|Bank of N.Y. Mellon v Faragalla|
|2019 NY Slip Op 05641 [174 AD3d 677]|
|July 17, 2019|
|Appellate Division, Second Department|
|Published by New York State Law Reporting Bureau pursuant to Judiciary Law § 431.|
| Bank of New York Mellon, Formerly Known as the Bank of
New York, as Trustee for the Certificateholders of the CWALT, Inc., Alternative Loan Trust
2006-40TI, Mortgage Pass-Through Certificates, Series 2006-40TI,
Tahany Faragalla et al., Appellants, et al., Defendants.
Druckman Law Group PLLC, Westbury, NY (Stuart L. Druckman of counsel), for respondent.
Mordente Law Firm LLC, Fresh Meadows, NY (Anthony R. Mordente of counsel), for appellants.
In an action to foreclose a mortgage, the defendants Tahany Faragalla and Mounir Hanna appeal from an order of the Supreme Court, Queens County (Leonard Livote, J.), entered December 12, 2016. The order, insofar as appealed from, denied that branch of the motion of those defendants which was pursuant to CPLR 2005 and 5015 (a) to vacate their default in opposing the plaintiff's motion, inter alia, for summary judgment on the complaint insofar as asserted against them.
Ordered that the order is reversed insofar as appealed from, on the facts and in the exercise of discretion, with costs, and that branch of the motion of the defendants Tahany Faragalla and Mounir Hanna which was pursuant to CPLR 2005 and 5015 (a) to vacate their default in opposing the plaintiff's motion, inter alia, for summary judgment on the complaint insofar as asserted against them is granted.
The plaintiff commenced this action to foreclose a mortgage on real property owned by the defendants Tahany Faragalla and Mounir Hanna (hereinafter together the appellants). On or about April 14, 2016, the plaintiff moved, inter alia, for summary judgment on the complaint insofar as asserted against the appellants. The appellants did not submit opposition papers or appear on the return date of the motion to request an adjournment. Subsequently, the appellants moved, among other things, pursuant to CPLR 2005 and 5015 (a) to vacate their default in opposing the plaintiff's motion. In the order appealed from, the Supreme Court, inter alia, denied that branch of the appellants' motion which was to vacate their default.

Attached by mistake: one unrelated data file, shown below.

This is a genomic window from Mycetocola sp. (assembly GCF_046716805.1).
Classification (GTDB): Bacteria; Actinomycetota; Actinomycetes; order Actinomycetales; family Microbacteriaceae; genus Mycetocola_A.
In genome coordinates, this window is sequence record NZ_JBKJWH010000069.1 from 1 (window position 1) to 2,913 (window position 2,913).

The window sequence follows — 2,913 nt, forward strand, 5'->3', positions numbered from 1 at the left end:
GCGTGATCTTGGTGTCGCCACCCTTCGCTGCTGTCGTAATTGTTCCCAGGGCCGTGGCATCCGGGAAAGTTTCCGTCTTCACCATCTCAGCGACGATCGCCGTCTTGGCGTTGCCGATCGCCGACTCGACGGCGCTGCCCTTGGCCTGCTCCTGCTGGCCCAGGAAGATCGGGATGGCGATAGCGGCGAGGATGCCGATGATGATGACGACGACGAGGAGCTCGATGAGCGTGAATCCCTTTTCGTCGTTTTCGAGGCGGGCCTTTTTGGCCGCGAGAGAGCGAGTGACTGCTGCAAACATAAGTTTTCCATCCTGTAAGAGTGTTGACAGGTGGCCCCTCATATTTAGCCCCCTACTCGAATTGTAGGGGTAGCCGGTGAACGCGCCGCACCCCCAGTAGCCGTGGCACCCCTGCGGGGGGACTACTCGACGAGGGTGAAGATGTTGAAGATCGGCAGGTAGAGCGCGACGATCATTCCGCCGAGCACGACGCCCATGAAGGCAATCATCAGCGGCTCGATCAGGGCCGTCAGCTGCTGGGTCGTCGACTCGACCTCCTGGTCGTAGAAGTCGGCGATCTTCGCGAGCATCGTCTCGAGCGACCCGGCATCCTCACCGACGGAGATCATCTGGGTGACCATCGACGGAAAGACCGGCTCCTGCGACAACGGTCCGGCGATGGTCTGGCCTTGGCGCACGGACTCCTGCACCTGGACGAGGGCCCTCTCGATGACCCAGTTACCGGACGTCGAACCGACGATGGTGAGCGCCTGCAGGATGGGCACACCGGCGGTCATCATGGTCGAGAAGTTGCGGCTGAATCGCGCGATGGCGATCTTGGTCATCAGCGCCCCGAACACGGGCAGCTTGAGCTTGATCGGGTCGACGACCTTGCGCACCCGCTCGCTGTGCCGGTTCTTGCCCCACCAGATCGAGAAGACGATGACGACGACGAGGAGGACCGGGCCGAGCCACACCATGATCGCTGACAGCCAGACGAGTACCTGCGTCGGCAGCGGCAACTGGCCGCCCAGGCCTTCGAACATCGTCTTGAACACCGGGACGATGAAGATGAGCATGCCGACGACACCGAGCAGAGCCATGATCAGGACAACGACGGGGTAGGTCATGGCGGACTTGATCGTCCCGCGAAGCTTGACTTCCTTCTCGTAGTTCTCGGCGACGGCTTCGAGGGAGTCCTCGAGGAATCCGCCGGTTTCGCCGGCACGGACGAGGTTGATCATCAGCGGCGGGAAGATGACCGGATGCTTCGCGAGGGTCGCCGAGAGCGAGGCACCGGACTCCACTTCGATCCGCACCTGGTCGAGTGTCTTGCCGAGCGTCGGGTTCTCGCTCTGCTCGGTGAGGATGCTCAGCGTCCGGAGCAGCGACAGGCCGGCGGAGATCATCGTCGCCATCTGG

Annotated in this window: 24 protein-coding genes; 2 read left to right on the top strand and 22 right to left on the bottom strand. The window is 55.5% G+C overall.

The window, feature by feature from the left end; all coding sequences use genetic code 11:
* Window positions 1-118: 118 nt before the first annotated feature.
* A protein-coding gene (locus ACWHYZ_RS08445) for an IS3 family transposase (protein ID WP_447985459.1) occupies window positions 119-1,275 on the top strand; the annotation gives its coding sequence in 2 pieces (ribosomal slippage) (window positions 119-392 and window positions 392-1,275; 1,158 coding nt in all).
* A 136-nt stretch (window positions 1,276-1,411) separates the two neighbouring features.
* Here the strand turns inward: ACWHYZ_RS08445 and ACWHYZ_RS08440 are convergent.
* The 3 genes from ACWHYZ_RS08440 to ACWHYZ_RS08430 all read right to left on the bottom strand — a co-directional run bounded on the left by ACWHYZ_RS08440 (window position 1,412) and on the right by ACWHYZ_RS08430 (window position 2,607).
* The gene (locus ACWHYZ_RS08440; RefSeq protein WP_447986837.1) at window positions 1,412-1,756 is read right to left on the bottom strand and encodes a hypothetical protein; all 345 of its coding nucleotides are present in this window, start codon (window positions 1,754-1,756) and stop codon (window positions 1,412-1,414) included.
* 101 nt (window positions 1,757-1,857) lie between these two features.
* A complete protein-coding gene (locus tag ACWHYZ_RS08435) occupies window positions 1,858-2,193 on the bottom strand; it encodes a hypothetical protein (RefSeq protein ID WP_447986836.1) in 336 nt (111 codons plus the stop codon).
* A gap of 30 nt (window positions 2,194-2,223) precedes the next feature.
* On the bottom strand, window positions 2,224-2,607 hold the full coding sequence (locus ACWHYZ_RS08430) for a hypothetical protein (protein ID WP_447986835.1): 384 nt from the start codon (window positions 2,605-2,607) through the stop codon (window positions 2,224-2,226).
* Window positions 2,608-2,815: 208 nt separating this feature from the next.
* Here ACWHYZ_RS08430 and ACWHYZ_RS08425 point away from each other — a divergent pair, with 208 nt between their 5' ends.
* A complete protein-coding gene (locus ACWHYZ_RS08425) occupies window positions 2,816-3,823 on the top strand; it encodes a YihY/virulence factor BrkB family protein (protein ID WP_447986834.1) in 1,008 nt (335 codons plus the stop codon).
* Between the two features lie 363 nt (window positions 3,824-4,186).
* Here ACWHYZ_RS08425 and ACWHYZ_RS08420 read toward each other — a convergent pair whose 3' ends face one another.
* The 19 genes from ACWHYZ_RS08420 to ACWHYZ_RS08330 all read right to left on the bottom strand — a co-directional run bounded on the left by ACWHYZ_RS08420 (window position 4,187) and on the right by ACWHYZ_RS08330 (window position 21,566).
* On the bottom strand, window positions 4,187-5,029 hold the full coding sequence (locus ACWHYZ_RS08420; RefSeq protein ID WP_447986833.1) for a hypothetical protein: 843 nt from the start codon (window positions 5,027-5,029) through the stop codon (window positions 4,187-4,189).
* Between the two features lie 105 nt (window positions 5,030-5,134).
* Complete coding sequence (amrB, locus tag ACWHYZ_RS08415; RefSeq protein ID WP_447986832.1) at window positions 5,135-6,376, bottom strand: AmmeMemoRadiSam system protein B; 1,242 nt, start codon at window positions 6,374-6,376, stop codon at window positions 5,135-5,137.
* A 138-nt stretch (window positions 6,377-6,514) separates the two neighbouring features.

A party seeking to vacate a default in opposing a motion or in appearing at a conference must demonstrate both a reasonable excuse for its default and a potentially meritorious cause of action or defense (see CPLR 5015 [a] ; OneWest Bank, FSB v Singer, 153 AD3d 714, 715-716 ; Flagstar Bank, FSB v Damaro, 145 AD3d 858, 859-860 ; Bayview Loan Servicing, LLC v Martano, 131 AD3d 1187, 1189 ; GMAC Mtge., LLC v Guccione, 127 AD3d 1136, 1138 ).
"A motion to vacate a default is addressed to the sound discretion of the motion court" (Aurora Loan Servs., LLC v Ahmed, 122 AD3d 557, 557-558  [internal quotation marks omitted]; see U.S. Bank, N.A. v Dorvelus, 140 AD3d 850, 852 ; Forward Door of N.Y., Inc. v Forlader, 41 AD3d 535 ). "In making that discretionary determination, the court should consider relevant factors, such as the extent of the delay, prejudice or lack of prejudice to the opposing party, whether there has been willfulness, and the strong public policy in favor of resolving cases on the merits" (Citicorp Trust Bank, FSB v Makkas, 127 AD3d 907, 908 ; see Lyubomirsky v Lubov Arulin, PLLC, 125 AD3d 614 ; Fried v Jacob Holding, Inc., 110 AD3d 56, 60 ).
Under the circumstances presented here, the appellants set forth a reasonable excuse for their failure to appear at the centralized motion part of the Supreme Court on the return date of the plaintiff's motion based on evidence of law office failure. In an affirmation, the appellants' attorney explained that upon receiving the plaintiff's motion, he directed his office's legal assistant to note the return date of the motion on the office calendar, but that the return date had not been noted on the calendar. In addition, the appellants demonstrated a potentially meritorious defense based upon the statute of limitations. Thus, the Supreme Court improvidently exercised its discretion in denying that branch of the appellants' motion which was to vacate their default in opposing the plaintiff's motion, inter alia, for summary judgment (see Flagstar Bank, FSB v Damaro, 145 AD3d at 859-860; U.S. Bank, N.A. v Bukobza, 142 AD3d 1070, 1071 ; Bank of N.Y. v Segui, 120 AD3d 1369, 1373-1374 ; see also CPLR 2005; Bayview Loan Servicing, LLC v Martano, 131 AD3d 1187, 1189 ). Leventhal, J.P., Duffy, Barros and Iannacci, JJ., concur.